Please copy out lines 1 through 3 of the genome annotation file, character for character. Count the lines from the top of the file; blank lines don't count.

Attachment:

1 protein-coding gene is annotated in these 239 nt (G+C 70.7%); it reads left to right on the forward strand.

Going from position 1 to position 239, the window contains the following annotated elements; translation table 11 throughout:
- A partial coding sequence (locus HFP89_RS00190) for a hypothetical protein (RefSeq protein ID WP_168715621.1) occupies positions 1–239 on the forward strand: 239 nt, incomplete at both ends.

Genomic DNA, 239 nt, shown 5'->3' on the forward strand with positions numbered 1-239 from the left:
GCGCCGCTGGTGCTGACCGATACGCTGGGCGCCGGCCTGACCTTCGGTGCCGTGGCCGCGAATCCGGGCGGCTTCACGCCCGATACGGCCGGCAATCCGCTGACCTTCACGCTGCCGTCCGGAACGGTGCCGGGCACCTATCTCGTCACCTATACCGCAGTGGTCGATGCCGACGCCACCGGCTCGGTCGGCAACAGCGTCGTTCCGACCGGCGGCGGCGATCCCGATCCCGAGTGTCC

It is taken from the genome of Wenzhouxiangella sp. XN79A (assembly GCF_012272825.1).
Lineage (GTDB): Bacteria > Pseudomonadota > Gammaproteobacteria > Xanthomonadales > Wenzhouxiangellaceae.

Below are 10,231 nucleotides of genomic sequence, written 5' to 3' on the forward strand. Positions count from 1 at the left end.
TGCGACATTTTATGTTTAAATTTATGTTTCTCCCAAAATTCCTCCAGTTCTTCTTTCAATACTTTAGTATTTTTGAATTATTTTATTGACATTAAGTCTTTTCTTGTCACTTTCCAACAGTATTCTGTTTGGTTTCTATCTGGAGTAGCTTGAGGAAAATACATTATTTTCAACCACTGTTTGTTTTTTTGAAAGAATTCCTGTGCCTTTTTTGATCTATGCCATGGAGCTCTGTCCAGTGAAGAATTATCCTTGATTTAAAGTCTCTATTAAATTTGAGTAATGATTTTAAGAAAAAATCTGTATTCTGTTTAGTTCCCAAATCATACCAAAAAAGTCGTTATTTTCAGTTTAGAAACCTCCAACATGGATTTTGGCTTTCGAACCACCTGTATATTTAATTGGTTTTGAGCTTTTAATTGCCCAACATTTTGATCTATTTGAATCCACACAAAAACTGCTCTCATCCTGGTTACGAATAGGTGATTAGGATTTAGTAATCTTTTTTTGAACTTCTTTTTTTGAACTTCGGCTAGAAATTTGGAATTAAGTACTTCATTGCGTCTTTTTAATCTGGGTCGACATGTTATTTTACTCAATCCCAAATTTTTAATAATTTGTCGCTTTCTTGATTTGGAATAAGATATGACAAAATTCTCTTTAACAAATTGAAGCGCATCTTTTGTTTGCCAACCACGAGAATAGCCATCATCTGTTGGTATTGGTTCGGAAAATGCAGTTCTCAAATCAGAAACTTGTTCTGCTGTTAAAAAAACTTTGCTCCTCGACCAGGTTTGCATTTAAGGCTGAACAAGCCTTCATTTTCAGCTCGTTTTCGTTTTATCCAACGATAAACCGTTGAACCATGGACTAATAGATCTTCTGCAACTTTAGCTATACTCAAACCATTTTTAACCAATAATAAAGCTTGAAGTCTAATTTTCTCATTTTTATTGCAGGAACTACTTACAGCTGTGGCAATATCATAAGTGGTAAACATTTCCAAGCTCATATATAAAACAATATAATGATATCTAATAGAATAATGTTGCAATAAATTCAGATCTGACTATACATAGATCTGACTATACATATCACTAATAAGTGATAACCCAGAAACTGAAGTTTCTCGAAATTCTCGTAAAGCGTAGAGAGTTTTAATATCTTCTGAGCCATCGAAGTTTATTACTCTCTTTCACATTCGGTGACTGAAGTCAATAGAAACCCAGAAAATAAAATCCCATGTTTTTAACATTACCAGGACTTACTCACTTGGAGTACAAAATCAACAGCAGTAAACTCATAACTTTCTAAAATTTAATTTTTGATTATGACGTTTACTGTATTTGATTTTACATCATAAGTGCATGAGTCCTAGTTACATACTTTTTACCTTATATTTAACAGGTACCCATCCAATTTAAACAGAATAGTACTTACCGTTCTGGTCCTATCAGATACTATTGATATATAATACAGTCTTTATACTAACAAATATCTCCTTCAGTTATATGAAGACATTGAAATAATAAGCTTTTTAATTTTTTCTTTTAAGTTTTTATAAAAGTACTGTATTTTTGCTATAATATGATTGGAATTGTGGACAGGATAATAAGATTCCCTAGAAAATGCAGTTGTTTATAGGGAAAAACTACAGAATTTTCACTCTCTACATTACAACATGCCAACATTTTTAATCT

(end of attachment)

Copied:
1 protein-coding gene is annotated in these 239 nt (G+C 70.7%); it reads left to right on the forward strand.

Going from position 1 to position 239, the window contains the following annotated elements; translation table 11 throughout:
- A partial coding sequence (locus HFP89_RS00190) for a hypothetical protein (RefSeq protein ID WP_168715621.1) occupies positions 1–239 on the forward strand: 239 nt, incomplete at both ends.